Human Tragedy in Karabakh
By John M. Evans,
Former U.S. Ambassador to Armenia (2004-06)
We Americans are understandably focused on the multiple and interlocking tragedies that have taken place in the last month from Louisiana to Minnesota and most notably in Dallas. But half a world away a human tragedy of a different sort has been unfolding in the unrecognized Armenian-populated enclave of Nagorno-Karabakh, which in Soviet times enjoyed an autonomous status, but, as the USSR was collapsing, voted for independence and fought a terrible war with post-Soviet Azerbaijan that claimed some 30,000 dead on both sides. A fragile cease-fire was signed in 1994 under Russian sponsorship, but the “frozen” conflict has in recent years seen more violations of the Line of Contact, and more victims.
The “four-day war” initiated by Azerbaijan on April 2, 2016 (no close observer of the conflict lays the blame anywhere else) was the largest escalation of military conflict between Azerbaijan and Nagorno-Karabakh since the cease-fire was signed in 1994. Over ninety Armenians were killed, and more than 120, including civilians and children, were wounded. As the Armenian Ambassador to the United States said to me, on a per capita basis, this was equivalent to the U.S. losing 10,000 of its citizens. Thousands of people from the affected villages, mostly children, women and the elderly, were evacuated to the comparative safety of Stepanakert or neighboring communities, or to Armenia proper. I visited Karabakh in late June with Dr. Garo Armen of the Children of Armenia Fund in order to help him determine what COAF might do to ease the suffering of civilians that resulted from the fighting.
The Azerbaijani shelling, much of which was unleashed after the initial attack had already faltered, was most destructive to the border communities of Talish, Madaghis, Mardakert, Hadrout and Martuni. Talish has been entirely abandoned because of the risk of shelling; in fact, further shelling did occur there on June 30 when Azeri soldiers attacked three farmers in the fields. Many families, some of them grieving over their losses, are now internally displaced, still terrified from what they experienced and fearful of the future. Five hotels in Stepanakert were commandeered to house families and individuals who had no other place to go.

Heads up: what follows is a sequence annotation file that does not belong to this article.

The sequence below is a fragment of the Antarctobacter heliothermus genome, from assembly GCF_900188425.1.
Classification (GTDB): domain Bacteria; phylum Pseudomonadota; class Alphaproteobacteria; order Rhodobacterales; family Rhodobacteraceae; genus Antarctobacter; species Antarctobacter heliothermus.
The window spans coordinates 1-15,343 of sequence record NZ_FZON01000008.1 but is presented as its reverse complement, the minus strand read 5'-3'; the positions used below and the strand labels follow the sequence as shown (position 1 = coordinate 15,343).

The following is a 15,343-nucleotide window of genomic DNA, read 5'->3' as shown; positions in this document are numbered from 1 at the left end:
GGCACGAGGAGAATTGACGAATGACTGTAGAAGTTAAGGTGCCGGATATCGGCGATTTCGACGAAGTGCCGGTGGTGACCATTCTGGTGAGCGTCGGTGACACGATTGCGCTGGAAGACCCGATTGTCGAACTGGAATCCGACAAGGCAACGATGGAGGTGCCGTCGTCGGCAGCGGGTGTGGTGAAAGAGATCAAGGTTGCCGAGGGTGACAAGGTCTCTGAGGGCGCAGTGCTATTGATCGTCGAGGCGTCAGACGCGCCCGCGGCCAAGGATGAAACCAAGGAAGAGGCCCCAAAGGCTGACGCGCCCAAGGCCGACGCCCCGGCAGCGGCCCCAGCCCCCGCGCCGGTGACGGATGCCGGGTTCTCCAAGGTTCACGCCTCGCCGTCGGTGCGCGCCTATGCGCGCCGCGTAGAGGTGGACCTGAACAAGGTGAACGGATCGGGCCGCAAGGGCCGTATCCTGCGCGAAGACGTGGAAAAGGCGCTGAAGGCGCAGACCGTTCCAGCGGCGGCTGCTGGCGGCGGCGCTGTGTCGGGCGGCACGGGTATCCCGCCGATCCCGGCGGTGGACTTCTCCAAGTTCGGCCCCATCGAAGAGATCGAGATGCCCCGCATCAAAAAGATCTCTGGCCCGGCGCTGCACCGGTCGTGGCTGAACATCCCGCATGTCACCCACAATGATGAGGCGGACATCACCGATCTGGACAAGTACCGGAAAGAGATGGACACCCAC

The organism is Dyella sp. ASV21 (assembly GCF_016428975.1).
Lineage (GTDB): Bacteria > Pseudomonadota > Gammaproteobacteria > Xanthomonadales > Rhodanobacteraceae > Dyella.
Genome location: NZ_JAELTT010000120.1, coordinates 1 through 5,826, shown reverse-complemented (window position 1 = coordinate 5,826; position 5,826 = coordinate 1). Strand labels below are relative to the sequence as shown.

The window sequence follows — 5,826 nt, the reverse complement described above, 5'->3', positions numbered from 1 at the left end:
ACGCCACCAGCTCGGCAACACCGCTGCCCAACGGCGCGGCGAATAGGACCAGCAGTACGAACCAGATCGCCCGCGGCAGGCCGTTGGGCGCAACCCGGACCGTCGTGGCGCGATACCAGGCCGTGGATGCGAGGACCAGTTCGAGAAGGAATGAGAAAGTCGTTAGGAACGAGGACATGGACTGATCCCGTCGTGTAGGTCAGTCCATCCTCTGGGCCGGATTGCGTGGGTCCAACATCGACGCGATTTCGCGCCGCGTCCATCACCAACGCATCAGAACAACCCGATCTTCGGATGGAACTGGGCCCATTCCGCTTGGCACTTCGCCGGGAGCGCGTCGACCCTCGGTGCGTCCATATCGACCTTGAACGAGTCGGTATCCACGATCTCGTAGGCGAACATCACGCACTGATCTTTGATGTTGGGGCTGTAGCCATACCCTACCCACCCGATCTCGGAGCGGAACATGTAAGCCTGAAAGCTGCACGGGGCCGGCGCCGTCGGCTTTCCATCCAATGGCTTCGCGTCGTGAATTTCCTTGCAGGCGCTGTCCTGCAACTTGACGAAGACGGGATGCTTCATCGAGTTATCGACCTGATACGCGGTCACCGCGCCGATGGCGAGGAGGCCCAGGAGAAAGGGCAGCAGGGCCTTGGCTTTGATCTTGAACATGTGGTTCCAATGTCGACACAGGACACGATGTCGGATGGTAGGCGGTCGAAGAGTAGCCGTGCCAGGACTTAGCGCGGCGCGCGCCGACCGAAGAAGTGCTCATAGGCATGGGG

Immediately after the cessation of hostilities, the Yerevan office of the Children of Armenia Fund deployed two teams to Karabakh to assess the situation and, in some cases, to provide immediate assistance. The local authorities had attempted to mobilize limited resources to address the most pressing needs, and NGOs and some governmental structures from Armenia also joined in the effort to assist; however, what COAF discovered was that, while some of the emergency needs of the IDPs were partially met, psychological support for the affected people was sorely needed and there was no local capacity to address this issue.
While some efforts were made to address the needs of soldiers with psychosomatic conditions, the majority of the IDPs in the five hotels and elsewhere exhibited signs of trauma, behaving as “ghetto groups,” lost between a terrifying past and an uncertain future, closed inside their shells and praying for God’s help. Children who were enrolled to attend nearby schools feared to venture out to “life-threatening places where shooting and shelling cause death and injuries.” Images of the elderly Talish couple whose ears were cut off by the attackers, of the Yezidi soldier who was decapitated, and of other soldiers tortured and/or mutilated have not helped calm these people down. Some of the atrocities committed by the Azeris clearly were in the category of war crimes and played on the Armenians’ well-founded fear of genocide.
While we Americans have much to do to “fix our own country”, one of the responsibilities of great-power status is to prevent the world from becoming a jungle. Together with Russia and France, the United States has been attempting to mediate the Armenian-Azerbaijani dispute through the Minsk Group of the Organization for Security and Cooperation in Europe. In my view and that of many others, it is high time for the Karabakh authorities, unrecognized as they may be under international law, to be brought into the peace process. The Armenians of Karabakh, or, as they call it, Artsakh, are there to stay and deserve to live in peace in their towns, cities and mountains.
John Evans was recalled from his post as U.S. Ambassador to Armenia in 2006 for publicly breaking with the Bush Administration over the Armenian Genocide. He recently published Truth Held Hostage: America and the Armenian Genocide–What Then? What Now? London: Gomidas Institute, 2016.
This article originally appeared in the California Courier and is reproduced with the expressed written consent of the author.